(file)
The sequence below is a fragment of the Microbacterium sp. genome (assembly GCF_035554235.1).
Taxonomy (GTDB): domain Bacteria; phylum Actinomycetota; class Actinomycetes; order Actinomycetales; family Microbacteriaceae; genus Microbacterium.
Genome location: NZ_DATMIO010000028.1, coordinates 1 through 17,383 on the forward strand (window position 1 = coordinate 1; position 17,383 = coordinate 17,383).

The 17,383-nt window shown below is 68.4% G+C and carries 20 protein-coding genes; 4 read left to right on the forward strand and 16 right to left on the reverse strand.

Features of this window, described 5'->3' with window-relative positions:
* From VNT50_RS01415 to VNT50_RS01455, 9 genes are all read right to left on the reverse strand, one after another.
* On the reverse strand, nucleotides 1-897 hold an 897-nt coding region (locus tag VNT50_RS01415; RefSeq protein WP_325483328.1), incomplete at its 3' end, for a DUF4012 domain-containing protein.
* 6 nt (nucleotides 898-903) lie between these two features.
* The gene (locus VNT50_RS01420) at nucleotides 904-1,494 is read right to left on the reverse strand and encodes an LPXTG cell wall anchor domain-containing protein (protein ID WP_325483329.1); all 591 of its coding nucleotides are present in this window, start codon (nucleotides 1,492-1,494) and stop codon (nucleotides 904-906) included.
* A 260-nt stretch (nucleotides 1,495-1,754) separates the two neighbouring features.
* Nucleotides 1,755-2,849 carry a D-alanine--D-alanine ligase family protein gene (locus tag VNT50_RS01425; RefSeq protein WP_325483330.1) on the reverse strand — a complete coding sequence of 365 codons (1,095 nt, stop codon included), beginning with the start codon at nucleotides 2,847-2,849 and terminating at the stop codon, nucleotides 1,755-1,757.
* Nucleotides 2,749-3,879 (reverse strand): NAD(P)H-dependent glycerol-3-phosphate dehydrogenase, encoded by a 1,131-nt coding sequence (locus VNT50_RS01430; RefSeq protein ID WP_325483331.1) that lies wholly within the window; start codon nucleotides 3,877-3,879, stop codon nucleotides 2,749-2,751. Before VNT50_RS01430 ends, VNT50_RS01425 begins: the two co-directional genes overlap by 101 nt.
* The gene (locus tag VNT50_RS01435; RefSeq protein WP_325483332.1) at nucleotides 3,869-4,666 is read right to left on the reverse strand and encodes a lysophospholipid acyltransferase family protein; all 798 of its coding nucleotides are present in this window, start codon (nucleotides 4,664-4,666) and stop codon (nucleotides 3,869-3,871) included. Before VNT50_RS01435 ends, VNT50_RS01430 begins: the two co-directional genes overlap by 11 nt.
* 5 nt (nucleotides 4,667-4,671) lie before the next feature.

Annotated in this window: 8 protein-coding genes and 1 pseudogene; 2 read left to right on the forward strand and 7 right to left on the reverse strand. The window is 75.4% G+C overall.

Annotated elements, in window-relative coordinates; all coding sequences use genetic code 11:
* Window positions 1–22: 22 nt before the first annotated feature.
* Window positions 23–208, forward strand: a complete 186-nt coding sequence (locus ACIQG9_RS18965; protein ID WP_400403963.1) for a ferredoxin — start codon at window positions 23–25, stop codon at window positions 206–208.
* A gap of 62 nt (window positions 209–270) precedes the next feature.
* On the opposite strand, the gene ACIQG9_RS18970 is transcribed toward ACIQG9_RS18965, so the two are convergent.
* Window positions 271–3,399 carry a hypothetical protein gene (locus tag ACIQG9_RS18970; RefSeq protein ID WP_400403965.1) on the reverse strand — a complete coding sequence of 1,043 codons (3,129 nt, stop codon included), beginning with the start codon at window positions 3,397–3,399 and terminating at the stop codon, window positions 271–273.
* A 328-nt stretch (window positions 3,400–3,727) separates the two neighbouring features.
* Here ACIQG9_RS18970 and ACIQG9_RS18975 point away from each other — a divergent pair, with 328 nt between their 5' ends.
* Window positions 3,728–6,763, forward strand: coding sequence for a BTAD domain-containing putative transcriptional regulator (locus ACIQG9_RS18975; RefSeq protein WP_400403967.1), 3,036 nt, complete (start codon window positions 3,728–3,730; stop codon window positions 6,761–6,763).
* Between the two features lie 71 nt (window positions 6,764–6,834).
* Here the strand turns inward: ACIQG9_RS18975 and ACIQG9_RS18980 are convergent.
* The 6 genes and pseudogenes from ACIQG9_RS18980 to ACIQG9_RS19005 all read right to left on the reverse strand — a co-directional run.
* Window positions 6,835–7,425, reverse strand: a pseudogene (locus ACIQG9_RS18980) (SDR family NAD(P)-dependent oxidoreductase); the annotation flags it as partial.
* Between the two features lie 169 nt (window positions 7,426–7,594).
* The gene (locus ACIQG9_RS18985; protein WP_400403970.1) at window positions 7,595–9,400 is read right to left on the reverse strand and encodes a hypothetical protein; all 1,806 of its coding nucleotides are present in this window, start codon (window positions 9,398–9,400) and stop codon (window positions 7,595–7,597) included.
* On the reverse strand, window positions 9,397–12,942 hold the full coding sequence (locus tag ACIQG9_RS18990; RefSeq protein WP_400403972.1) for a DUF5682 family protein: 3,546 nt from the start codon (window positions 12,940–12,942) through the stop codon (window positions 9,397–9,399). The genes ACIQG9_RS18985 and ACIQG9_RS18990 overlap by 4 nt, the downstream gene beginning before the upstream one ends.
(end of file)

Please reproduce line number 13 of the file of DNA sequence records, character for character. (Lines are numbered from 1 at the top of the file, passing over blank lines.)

* The gene (locus tag VNT50_RS01435; RefSeq protein WP_325483332.1) at nucleotides 3,869-4,666 is read right to left on the reverse strand and encodes a lysophospholipid acyltransferase family protein; all 798 of its coding nucleotides are present in this window, start codon (nucleotides 4,664-4,666) and stop codon (nucleotides 3,869-3,871) included. Before VNT50_RS01435 ends, VNT50_RS01430 begins: the two co-directional genes overlap by 11 nt.